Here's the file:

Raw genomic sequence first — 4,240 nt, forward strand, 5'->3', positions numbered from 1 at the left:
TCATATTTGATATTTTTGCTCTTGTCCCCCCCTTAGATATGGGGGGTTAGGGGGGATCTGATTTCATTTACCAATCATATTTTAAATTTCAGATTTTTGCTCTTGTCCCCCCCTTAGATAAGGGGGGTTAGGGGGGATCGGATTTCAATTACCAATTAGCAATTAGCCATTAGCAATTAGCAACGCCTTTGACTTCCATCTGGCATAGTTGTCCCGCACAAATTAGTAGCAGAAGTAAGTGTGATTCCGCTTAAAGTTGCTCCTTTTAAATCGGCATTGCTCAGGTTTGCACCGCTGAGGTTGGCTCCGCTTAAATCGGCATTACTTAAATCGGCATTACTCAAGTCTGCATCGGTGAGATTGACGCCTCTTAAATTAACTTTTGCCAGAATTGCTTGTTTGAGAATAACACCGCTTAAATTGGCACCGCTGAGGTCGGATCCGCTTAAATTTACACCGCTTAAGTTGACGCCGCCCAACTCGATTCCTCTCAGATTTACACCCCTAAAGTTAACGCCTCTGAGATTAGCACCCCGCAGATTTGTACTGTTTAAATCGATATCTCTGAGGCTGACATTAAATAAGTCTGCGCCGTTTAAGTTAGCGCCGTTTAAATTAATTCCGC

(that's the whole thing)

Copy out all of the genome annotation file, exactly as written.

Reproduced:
Raw genomic sequence first — 4,240 nt, forward strand, 5'->3', positions numbered from 1 at the left:
TCATATTTGATATTTTTGCTCTTGTCCCCCCCTTAGATATGGGGGGTTAGGGGGGATCTGATTTCATTTACCAATCATATTTTAAATTTCAGATTTTTGCTCTTGTCCCCCCCTTAGATAAGGGGGGTTAGGGGGGATCGGATTTCAATTACCAATTAGCAATTAGCCATTAGCAATTAGCAACGCCTTTGACTTCCATCTGGCATAGTTGTCCCGCACAAATTAGTAGCAGAAGTAAGTGTGATTCCGCTTAAAGTTGCTCCTTTTAAATCGGCATTGCTCAGGTTTGCACCGCTGAGGTTGGCTCCGCTTAAATCGGCATTACTTAAATCGGCATTACTCAAGTCTGCATCGGTGAGATTGACGCCTCTTAAATTAACTTTTGCCAGAATTGCTTGTTTGAGAATAACACCGCTTAAATTGGCACCGCTGAGGTCGGATCCGCTTAAATTTACACCGCTTAAGTTGACGCCGCCCAACTCGATTCCTCTCAGATTTACACCCCTAAAGTTAACGCCTCTGAGATTAGCACCCCGCAGATTTGTACTGTTTAAATCGATATCTCTGAGGCTGACATTAAATAAGTCTGCGCCGTTTAAGTTAGCGCCGTTTAAATTAATTCCGC